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Putin’s desire to bring back Soviet Union, advanced age driving invasion, Ukraine caucus co-chair says

Rep. Brian Fitzpatrick said Russian President Vladimir Putin’s appetite to reconstitute the former Soviet Union and his advanced age are two significant factors in his invasion of Ukraine.

“Two things about Vladimir Putin: He’s got a significant appetite for risk when it comes to Ukraine,” the Pennsylvania Republican and Congressional Ukrainian Caucus co-chair told Fox News. “He’s identified three capitals of Christianity in the world: Rome, Jerusalem and Kyiv.”

“If you want to get inside of his mind, this is almost like a West Bank situation for him,” he continued. “This is sacred holy ground to him, and it’s the first step in reconstituting the former Soviet Union.”


Fitzpatrick pointed to Putin’s advanced age and desire to cement himself in Russian history books as a second driving factor in the Ukraine invasion.

“Vladimir Putin is about to turn 70 years old, and he’s up for reelection in 2024,” he said. “He has what I call ‘legacy mania.’ He’s now focused on how he’s going to be written in the history books that future Russian children read.”

“It’s our job to make sure when the history books are written that Vladimir Putin was, in fact, the dumbest leader they’ve ever had,” Fitzpatrick added.

Fitzpatrick and a bipartisan coalition of lawmakers on the House Foreign Affairs Committee went to the Poland border Friday to get as close to the Russia-Ukraine war as possible. The delegation hoped to see firsthand what is needed to help the Ukrainian people. 

As a former FBI agent, Fitzpatrick was sent to Ukraine in 2015 to work out of the U.S. embassy. While there, he helped the country with anti-corruption and economic metrics in its push to become a part of NATO.


Fitzpatrick said Ukraine was falling short on those metrics because Putin “constantly sent saboteurs” into the country to erode its institutions, judicial system, police force and energy contracts, among other areas.

Fitzpatrick told Fox News that the U.S. now needs to close all Russian sanction loopholes, including seizing all assets and sanctioning 100% of their banks. He believes Russian exports must face sanctions worldwide, and we must target Russian energy and ban all of their imports into the U.S.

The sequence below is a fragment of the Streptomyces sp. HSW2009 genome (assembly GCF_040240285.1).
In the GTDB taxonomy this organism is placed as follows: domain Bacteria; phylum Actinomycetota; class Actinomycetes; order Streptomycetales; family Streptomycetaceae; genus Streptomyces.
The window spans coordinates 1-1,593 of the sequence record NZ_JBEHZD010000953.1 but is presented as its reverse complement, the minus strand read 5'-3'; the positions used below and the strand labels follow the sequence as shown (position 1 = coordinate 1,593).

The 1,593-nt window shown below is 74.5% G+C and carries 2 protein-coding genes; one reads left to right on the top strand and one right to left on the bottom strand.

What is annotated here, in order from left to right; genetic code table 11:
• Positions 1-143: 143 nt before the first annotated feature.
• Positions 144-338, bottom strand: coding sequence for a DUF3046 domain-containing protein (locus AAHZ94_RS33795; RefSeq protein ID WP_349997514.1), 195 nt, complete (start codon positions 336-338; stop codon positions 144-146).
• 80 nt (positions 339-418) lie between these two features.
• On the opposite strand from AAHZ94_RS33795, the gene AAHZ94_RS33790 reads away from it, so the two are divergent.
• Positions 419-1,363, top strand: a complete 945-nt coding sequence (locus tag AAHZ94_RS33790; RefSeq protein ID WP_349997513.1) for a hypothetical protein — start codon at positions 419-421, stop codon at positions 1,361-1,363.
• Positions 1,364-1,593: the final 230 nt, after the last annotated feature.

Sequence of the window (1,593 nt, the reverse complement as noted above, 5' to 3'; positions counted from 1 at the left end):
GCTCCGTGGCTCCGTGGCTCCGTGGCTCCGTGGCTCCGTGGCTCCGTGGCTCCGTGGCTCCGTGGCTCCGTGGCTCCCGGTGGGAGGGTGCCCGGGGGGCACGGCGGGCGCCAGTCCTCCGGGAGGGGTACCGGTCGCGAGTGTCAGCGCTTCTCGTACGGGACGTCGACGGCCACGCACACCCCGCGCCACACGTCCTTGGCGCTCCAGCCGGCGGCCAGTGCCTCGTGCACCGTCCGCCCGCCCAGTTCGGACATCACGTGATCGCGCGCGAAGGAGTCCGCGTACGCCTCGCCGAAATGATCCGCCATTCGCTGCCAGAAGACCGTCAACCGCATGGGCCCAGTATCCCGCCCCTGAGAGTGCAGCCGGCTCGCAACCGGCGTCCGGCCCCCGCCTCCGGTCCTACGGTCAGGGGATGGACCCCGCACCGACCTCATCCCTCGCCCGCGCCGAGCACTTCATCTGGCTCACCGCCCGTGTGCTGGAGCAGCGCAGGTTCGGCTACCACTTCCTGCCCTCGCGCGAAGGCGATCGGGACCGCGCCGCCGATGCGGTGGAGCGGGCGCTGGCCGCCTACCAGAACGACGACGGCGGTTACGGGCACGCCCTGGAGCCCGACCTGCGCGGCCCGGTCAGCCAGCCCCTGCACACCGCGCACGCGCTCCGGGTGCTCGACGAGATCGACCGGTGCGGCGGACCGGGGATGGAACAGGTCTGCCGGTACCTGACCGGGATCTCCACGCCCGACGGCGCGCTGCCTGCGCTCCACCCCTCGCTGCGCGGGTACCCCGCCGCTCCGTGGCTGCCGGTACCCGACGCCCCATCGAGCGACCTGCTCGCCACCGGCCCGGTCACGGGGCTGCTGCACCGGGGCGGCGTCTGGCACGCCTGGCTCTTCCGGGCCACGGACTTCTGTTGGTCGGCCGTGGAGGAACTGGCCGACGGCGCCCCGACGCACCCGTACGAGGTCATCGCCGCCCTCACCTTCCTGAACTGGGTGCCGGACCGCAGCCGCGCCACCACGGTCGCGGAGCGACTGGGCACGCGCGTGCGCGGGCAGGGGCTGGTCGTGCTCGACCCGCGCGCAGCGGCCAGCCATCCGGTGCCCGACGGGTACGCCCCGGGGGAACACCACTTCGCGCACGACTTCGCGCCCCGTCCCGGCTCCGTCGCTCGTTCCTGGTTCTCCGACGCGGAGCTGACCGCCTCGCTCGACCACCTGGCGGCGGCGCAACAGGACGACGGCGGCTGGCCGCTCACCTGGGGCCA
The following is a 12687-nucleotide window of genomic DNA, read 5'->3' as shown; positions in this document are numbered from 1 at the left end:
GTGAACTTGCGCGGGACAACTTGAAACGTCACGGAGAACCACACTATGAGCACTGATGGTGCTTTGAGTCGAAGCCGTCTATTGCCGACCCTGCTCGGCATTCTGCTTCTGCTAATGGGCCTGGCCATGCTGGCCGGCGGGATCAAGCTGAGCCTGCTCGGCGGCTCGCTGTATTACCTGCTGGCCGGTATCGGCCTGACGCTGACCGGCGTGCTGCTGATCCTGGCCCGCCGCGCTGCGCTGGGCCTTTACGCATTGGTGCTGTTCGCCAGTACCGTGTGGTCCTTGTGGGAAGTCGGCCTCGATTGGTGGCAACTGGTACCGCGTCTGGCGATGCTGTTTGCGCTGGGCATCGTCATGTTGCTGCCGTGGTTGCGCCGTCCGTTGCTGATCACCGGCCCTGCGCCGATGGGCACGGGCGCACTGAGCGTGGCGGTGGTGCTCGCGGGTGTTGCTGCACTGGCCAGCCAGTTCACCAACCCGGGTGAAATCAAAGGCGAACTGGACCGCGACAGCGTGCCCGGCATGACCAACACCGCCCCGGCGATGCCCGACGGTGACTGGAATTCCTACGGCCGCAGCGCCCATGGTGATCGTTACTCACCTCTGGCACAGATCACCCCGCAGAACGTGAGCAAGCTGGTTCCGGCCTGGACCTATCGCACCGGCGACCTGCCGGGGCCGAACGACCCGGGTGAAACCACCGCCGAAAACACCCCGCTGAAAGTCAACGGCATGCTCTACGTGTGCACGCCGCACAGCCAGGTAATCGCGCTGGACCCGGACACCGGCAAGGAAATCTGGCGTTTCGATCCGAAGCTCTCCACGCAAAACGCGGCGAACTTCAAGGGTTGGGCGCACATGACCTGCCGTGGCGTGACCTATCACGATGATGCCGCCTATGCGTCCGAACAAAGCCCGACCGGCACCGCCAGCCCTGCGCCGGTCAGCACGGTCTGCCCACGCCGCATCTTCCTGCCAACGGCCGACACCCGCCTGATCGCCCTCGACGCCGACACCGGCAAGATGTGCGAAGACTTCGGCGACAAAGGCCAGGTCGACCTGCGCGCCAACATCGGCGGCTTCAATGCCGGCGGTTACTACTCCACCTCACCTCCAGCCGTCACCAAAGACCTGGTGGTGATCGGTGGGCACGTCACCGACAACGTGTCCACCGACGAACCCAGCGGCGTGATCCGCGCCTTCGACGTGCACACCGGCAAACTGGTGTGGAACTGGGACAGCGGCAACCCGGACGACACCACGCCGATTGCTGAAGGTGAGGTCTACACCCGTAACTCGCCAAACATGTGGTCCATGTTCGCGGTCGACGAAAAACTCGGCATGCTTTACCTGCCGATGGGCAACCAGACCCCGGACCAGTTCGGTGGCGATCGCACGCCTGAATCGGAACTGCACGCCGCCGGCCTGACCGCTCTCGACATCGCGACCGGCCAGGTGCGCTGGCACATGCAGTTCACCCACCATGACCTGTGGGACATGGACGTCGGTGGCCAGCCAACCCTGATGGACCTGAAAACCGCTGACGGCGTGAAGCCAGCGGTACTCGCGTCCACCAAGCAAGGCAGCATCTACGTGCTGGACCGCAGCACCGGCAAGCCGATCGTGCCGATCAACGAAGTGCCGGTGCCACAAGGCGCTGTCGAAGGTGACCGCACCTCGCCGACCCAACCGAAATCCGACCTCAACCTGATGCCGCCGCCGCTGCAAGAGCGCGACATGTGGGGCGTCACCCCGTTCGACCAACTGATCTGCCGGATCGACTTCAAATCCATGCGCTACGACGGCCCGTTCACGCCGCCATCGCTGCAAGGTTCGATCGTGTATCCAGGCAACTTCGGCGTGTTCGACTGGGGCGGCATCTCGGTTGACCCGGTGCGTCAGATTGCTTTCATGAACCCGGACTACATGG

Russian President Vladimir Putin attends a meeting with Russian Defence Minister Sergei Shoigu at the Kremlin, in Moscow on February 14, 2022.

Fitzpatrick also believes the U.S. must sanction “everybody that’s anywhere near remotely affiliated” with Putin and his regime, including their family members. 

“Sergei Lavrov – Vladimir Putin’s right hand – his daughter lives in the United States,” Fitzpatrick said. “A lot of these oligarchs funnel money to their children.”


“It’s got to be all-encompassing,” he continued. “There can’t be any carve-outs because we’re worried about blowback on some of our respective economies because then you’re just perpetuating the problem and kicking the can down the road.”

“You’re going to have a far more costly problem in terms of economics and lives,” Fitzpatrick told Fox News.

Fitzpatrick said NATO must also implement a no-fly zone over Ukraine, a strategy NATO nations have opposed.

A no-fly zone could actively pit NATO forces against the Russians. Secretary Jens Stoltenberg called ruling out such a move a “painful decision” and said NATO has a responsibility not to escalate the conflict by engaging Russian forces directly in Ukraine, either on the ground or in the air.

Vladimir President Vladimir Putin ordered Russia’s all-out invasion of Ukraine only eight months after TIME magazine billed President Biden as ready to take on the Russian leader. 

Ukraine is “a young democracy like we used to be,” Fitzpatrick said, “Our democracy is 245 years old, which is very young – just a few generations – yet we are the world’s oldest democracy.”

“No democracy on this planet has survived more than a few generations, yet so many people take that for granted,” he added. “It could disappear tomorrow. We have to guard it vigilantly.”

Fitzpatrick said Ukraine is a 30-year-old democracy that won its freedom in 1991. He said young democracies need help from other “freedom-loving” democracies around the world.

“If the message that is sent to the world is that we’re going to leave Ukraine to fight on their own, that sends a devastating message to the world,” Fitzpatrick told Fox News. “It’s unbecoming of American values, and it’s unbecoming of Europe and freedom across the globe.”

“We have to be there to defend them,” he said.

Marisa Schultz and Paul Conner contributed to this report.

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